Teen Review: Extremely Loud & Incredibly Close by Jonathan Safran Foer


Teen Review: Extremely Loud & Incredibly Close by Jonathan Safran Foer

The events of September 11th, 2001 will forever hold resonance in the history of this country, but for the people that witnessed this horrid occurrence on television screens and had to endure the heart-breaking accounts from families, it’s particularly jarring. Mr. Foer places readers right in the aftermath of this tornado of hatred by introducing us to Oskar Schell, a nine year-old having to deal with the perishing of his beloved father. As with any kid dealing with such a devastating blow to their psyche, Oskar almost has an unemotional attitude towards the people around him, subconsciously viewing it as the only way to cope. He has been floating through the past year with a catatonic mindset, not exposing the consuming grief inside of him that was never let out. While searching through his dad’s clothes he is entranced by a blue vase, which subsequently drops exposing an envelope with a key in it. This piece of metal will bring Oskar into contact with numerous amounts of people throughout New York, dealing with every form of heartbreak.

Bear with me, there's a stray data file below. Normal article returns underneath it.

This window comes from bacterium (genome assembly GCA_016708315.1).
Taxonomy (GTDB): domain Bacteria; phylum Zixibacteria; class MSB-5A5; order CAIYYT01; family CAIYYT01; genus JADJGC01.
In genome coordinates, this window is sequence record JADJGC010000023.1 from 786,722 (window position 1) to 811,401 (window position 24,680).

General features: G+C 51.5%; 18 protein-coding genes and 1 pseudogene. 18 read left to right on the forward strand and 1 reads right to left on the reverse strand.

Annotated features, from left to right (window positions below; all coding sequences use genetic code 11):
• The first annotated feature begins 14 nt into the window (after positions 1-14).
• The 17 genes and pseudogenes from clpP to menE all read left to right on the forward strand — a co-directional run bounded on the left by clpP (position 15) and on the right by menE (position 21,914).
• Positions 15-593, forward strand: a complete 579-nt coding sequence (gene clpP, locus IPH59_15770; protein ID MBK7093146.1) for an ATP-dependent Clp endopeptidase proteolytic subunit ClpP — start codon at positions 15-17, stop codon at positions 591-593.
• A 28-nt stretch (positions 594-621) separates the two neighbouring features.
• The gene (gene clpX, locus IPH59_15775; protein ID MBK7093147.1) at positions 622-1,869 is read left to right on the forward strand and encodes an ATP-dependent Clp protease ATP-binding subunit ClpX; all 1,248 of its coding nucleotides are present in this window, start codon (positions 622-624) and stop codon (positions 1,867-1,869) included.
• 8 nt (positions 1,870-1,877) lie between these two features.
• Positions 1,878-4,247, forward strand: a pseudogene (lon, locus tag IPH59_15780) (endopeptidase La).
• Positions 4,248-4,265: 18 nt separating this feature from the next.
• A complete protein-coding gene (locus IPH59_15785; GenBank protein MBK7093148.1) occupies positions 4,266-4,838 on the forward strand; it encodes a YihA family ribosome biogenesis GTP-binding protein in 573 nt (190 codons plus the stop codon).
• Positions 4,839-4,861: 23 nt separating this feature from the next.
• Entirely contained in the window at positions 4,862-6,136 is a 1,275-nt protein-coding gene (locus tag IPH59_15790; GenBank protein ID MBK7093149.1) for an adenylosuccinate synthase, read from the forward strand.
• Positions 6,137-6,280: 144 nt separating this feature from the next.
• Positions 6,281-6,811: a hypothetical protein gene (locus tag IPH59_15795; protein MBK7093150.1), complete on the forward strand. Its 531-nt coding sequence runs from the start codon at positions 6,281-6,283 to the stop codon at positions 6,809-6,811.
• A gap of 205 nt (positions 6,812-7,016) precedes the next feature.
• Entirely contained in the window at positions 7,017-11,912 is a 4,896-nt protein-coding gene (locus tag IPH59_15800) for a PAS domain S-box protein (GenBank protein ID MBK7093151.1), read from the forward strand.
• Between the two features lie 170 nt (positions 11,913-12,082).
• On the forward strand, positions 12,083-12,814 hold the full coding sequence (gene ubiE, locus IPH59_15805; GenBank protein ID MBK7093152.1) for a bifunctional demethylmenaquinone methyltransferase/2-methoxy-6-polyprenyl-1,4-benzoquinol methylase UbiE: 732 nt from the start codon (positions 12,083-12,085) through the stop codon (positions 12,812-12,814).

On his journey, Oskar will encounter the truth about what it really means to love someone unconditionally and how even the most eccentric of beings can aide you in finding yourself. For teenagers, like myself, that were only three at the time of 9/11 this novel will offer new insight into what it was to like to grow up, so entwined with such a terrible day. If you become enraptured by books easily, this one will make you chuckle at the main characters witty commentary, ache at the injustice of this world, and force you to accept that sometimes the result of an excursion isn’t always what a person wants, but what they need.

Also by Jonathan Safran Foer:

Eating Animals

Everything is Illuminated

Reviewed by Alexandra R., TAB@DBPL Recording Secretary 2012-2013, Reader Advisor since 2012